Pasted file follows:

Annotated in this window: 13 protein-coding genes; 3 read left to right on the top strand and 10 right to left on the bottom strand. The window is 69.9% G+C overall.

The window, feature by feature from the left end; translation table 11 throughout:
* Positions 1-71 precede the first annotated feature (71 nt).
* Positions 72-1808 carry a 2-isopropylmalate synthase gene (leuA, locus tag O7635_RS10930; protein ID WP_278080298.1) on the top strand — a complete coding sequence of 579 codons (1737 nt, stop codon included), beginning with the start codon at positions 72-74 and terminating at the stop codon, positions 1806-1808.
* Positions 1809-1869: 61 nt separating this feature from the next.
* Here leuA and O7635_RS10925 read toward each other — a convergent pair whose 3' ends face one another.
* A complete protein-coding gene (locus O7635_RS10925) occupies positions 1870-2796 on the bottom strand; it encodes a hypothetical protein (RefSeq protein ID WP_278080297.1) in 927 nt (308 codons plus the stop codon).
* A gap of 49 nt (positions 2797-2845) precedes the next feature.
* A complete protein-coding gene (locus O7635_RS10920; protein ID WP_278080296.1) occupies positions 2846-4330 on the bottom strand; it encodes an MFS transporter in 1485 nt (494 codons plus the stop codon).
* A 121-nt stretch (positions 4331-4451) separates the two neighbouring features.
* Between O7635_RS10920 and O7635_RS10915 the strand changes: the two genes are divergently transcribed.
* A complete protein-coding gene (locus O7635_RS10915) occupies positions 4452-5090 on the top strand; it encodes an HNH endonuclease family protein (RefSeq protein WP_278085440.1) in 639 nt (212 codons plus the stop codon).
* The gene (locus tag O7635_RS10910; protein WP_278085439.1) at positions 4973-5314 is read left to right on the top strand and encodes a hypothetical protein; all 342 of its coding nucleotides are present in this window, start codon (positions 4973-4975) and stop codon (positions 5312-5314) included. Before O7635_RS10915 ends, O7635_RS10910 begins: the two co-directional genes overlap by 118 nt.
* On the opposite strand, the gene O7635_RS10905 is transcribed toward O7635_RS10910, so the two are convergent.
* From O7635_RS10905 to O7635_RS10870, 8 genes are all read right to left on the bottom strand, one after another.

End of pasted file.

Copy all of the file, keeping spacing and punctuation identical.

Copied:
Annotated in this window: 13 protein-coding genes; 3 read left to right on the top strand and 10 right to left on the bottom strand. The window is 69.9% G+C overall.

The window, feature by feature from the left end; translation table 11 throughout:
* Positions 1-71 precede the first annotated feature (71 nt).
* Positions 72-1808 carry a 2-isopropylmalate synthase gene (leuA, locus tag O7635_RS10930; protein ID WP_278080298.1) on the top strand — a complete coding sequence of 579 codons (1737 nt, stop codon included), beginning with the start codon at positions 72-74 and terminating at the stop codon, positions 1806-1808.
* Positions 1809-1869: 61 nt separating this feature from the next.
* Here leuA and O7635_RS10925 read toward each other — a convergent pair whose 3' ends face one another.
* A complete protein-coding gene (locus O7635_RS10925) occupies positions 1870-2796 on the bottom strand; it encodes a hypothetical protein (RefSeq protein ID WP_278080297.1) in 927 nt (308 codons plus the stop codon).
* A gap of 49 nt (positions 2797-2845) precedes the next feature.
* A complete protein-coding gene (locus O7635_RS10920; protein ID WP_278080296.1) occupies positions 2846-4330 on the bottom strand; it encodes an MFS transporter in 1485 nt (494 codons plus the stop codon).
* A 121-nt stretch (positions 4331-4451) separates the two neighbouring features.
* Between O7635_RS10920 and O7635_RS10915 the strand changes: the two genes are divergently transcribed.
* A complete protein-coding gene (locus O7635_RS10915) occupies positions 4452-5090 on the top strand; it encodes an HNH endonuclease family protein (RefSeq protein WP_278085440.1) in 639 nt (212 codons plus the stop codon).
* The gene (locus tag O7635_RS10910; protein WP_278085439.1) at positions 4973-5314 is read left to right on the top strand and encodes a hypothetical protein; all 342 of its coding nucleotides are present in this window, start codon (positions 4973-4975) and stop codon (positions 5312-5314) included. Before O7635_RS10915 ends, O7635_RS10910 begins: the two co-directional genes overlap by 118 nt.
* On the opposite strand, the gene O7635_RS10905 is transcribed toward O7635_RS10910, so the two are convergent.
* From O7635_RS10905 to O7635_RS10870, 8 genes are all read right to left on the bottom strand, one after another.